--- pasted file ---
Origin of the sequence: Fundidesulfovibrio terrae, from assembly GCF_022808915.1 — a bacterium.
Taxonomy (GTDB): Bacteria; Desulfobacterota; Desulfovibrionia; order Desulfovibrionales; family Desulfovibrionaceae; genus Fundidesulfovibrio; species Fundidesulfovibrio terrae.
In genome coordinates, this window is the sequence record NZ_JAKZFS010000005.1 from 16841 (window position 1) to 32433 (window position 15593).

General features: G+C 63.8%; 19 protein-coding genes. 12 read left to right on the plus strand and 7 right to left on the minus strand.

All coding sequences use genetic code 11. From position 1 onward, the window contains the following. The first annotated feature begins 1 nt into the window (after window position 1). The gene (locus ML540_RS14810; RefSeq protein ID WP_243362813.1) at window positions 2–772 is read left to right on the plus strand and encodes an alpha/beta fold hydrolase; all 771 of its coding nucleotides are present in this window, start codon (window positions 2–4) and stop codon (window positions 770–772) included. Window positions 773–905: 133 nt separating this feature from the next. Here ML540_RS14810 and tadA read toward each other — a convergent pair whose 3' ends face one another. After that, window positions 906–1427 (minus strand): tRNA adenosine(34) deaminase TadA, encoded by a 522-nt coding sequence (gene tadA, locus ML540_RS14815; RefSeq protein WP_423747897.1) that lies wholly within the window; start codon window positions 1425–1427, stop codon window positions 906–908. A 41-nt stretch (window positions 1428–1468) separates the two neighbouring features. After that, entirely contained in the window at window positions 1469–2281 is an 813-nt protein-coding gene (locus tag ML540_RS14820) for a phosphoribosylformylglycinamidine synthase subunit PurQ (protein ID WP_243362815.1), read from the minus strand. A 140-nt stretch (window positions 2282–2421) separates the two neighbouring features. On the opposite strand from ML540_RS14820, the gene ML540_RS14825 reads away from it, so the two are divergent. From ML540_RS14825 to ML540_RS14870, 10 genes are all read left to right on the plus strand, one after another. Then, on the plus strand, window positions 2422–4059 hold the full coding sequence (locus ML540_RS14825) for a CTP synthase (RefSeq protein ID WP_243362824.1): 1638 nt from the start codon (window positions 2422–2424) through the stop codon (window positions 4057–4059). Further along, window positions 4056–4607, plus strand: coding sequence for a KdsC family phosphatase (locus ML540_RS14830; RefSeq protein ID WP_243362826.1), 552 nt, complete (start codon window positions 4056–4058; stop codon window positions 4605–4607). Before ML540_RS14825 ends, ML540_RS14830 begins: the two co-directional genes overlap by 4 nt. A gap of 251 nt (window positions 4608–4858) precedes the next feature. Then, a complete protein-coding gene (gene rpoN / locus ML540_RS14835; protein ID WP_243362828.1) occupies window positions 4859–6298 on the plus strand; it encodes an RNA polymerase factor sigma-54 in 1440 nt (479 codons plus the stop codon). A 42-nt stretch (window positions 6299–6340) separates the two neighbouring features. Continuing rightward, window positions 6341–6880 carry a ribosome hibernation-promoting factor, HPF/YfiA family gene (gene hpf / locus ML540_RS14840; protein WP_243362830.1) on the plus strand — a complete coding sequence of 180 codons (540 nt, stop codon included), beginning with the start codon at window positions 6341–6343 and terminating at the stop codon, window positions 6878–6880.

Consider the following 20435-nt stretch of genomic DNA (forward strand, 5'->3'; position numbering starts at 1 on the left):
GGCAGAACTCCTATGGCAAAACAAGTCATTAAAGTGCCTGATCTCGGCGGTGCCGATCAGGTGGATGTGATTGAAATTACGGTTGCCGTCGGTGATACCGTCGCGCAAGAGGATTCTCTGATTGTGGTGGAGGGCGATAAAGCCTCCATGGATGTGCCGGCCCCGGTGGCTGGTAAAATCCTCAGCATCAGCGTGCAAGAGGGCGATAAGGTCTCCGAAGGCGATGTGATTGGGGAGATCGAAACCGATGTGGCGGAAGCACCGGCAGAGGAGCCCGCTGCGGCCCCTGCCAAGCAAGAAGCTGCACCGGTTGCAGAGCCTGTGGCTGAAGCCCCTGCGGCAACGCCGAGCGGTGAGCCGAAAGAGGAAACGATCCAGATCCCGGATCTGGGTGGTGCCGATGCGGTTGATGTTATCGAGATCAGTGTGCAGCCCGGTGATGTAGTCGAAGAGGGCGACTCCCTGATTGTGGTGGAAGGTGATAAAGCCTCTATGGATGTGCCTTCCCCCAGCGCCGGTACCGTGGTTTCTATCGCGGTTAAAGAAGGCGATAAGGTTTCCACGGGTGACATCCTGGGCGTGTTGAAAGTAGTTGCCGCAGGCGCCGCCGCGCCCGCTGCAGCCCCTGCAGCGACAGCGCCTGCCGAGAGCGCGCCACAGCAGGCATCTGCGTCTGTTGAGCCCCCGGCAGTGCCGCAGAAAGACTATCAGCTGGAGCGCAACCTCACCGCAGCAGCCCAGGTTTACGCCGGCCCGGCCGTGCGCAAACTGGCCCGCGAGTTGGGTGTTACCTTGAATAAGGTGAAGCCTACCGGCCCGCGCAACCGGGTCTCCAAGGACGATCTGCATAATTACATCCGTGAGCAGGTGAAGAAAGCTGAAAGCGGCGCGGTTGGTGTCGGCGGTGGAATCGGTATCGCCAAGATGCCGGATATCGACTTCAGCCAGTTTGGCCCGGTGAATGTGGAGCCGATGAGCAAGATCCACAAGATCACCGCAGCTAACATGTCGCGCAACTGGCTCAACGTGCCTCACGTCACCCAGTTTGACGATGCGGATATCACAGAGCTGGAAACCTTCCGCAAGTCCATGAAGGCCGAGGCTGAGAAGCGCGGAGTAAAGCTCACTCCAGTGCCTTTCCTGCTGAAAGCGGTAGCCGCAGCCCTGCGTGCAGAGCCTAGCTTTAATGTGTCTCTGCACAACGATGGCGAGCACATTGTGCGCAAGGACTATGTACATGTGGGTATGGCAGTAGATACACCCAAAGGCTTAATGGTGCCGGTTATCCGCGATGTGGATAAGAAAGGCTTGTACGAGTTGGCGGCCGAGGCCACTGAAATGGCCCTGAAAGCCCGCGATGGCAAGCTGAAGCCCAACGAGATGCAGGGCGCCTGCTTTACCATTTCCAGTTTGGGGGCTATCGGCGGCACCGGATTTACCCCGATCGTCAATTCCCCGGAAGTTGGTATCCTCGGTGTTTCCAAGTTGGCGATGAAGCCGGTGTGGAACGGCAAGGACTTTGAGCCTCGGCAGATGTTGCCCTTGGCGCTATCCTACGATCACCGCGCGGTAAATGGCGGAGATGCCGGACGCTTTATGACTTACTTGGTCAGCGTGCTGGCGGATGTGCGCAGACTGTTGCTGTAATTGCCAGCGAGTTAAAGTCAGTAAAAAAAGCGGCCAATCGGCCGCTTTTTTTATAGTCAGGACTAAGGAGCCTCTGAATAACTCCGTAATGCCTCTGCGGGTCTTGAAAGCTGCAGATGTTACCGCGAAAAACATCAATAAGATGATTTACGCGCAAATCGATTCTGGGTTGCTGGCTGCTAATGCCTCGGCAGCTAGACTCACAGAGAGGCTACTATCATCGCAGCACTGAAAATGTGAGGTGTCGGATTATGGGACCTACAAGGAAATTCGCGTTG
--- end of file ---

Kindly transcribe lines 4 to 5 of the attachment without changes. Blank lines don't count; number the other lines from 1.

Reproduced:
General features: G+C 63.8%; 19 protein-coding genes. 12 read left to right on the plus strand and 7 right to left on the minus strand.

All coding sequences use genetic code 11. From position 1 onward, the window contains the following. The first annotated feature begins 1 nt into the window (after window position 1). The gene (locus ML540_RS14810; RefSeq protein ID WP_243362813.1) at window positions 2–772 is read left to right on the plus strand and encodes an alpha/beta fold hydrolase; all 771 of its coding nucleotides are present in this window, start codon (window positions 2–4) and stop codon (window positions 770–772) included. Window positions 773–905: 133 nt separating this feature from the next. Here ML540_RS14810 and tadA read toward each other — a convergent pair whose 3' ends face one another. After that, window positions 906–1427 (minus strand): tRNA adenosine(34) deaminase TadA, encoded by a 522-nt coding sequence (gene tadA, locus ML540_RS14815; RefSeq protein WP_423747897.1) that lies wholly within the window; start codon window positions 1425–1427, stop codon window positions 906–908. A 41-nt stretch (window positions 1428–1468) separates the two neighbouring features. After that, entirely contained in the window at window positions 1469–2281 is an 813-nt protein-coding gene (locus tag ML540_RS14820) for a phosphoribosylformylglycinamidine synthase subunit PurQ (protein ID WP_243362815.1), read from the minus strand. A 140-nt stretch (window positions 2282–2421) separates the two neighbouring features. On the opposite strand from ML540_RS14820, the gene ML540_RS14825 reads away from it, so the two are divergent. From ML540_RS14825 to ML540_RS14870, 10 genes are all read left to right on the plus strand, one after another. Then, on the plus strand, window positions 2422–4059 hold the full coding sequence (locus ML540_RS14825) for a CTP synthase (RefSeq protein ID WP_243362824.1): 1638 nt from the start codon (window positions 2422–2424) through the stop codon (window positions 4057–4059). Further along, window positions 4056–4607, plus strand: coding sequence for a KdsC family phosphatase (locus ML540_RS14830; RefSeq protein ID WP_243362826.1), 552 nt, complete (start codon window positions 4056–4058; stop codon window positions 4605–4607). Before ML540_RS14825 ends, ML540_RS14830 begins: the two co-directional genes overlap by 4 nt. A gap of 251 nt (window positions 4608–4858) precedes the next feature. Then, a complete protein-coding gene (gene rpoN / locus ML540_RS14835; protein ID WP_243362828.1) occupies window positions 4859–6298 on the plus strand; it encodes an RNA polymerase factor sigma-54 in 1440 nt (479 codons plus the stop codon). A 42-nt stretch (window positions 6299–6340) separates the two neighbouring features. Continuing rightward, window positions 6341–6880 carry a ribosome hibernation-promoting factor, HPF/YfiA family gene (gene hpf / locus ML540_RS14840; protein WP_243362830.1) on the plus strand — a complete coding sequence of 180 codons (540 nt, stop codon included), beginning with the start codon at window positions 6341–6343 and terminating at the stop codon, window positions 6878–6880.